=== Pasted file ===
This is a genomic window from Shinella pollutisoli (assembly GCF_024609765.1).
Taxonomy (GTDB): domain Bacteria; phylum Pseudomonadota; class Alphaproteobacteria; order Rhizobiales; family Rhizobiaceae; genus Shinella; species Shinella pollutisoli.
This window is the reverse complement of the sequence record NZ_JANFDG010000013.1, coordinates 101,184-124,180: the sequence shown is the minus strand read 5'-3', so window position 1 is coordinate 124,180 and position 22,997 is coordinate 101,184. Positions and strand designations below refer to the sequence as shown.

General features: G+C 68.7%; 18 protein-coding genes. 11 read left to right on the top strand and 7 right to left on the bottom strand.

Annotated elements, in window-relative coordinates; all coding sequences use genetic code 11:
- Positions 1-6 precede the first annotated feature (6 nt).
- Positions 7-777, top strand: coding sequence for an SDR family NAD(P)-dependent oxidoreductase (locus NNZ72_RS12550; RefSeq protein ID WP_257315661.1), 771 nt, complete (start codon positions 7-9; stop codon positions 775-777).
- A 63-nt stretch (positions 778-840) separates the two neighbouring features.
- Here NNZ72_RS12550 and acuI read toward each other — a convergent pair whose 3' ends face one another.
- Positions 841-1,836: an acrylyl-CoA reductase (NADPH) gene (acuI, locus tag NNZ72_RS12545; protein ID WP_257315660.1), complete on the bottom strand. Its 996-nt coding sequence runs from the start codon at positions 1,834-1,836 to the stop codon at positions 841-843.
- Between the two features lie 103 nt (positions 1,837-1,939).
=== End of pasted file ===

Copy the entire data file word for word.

This is a genomic window from Shinella pollutisoli (assembly GCF_024609765.1).
Taxonomy (GTDB): domain Bacteria; phylum Pseudomonadota; class Alphaproteobacteria; order Rhizobiales; family Rhizobiaceae; genus Shinella; species Shinella pollutisoli.
This window is the reverse complement of the sequence record NZ_JANFDG010000013.1, coordinates 101,184-124,180: the sequence shown is the minus strand read 5'-3', so window position 1 is coordinate 124,180 and position 22,997 is coordinate 101,184. Positions and strand designations below refer to the sequence as shown.

General features: G+C 68.7%; 18 protein-coding genes. 11 read left to right on the top strand and 7 right to left on the bottom strand.

Annotated elements, in window-relative coordinates; all coding sequences use genetic code 11:
- Positions 1-6 precede the first annotated feature (6 nt).
- Positions 7-777, top strand: coding sequence for an SDR family NAD(P)-dependent oxidoreductase (locus NNZ72_RS12550; RefSeq protein ID WP_257315661.1), 771 nt, complete (start codon positions 7-9; stop codon positions 775-777).
- A 63-nt stretch (positions 778-840) separates the two neighbouring features.
- Here NNZ72_RS12550 and acuI read toward each other — a convergent pair whose 3' ends face one another.
- Positions 841-1,836: an acrylyl-CoA reductase (NADPH) gene (acuI, locus tag NNZ72_RS12545; protein ID WP_257315660.1), complete on the bottom strand. Its 996-nt coding sequence runs from the start codon at positions 1,834-1,836 to the stop codon at positions 841-843.
- Between the two features lie 103 nt (positions 1,837-1,939).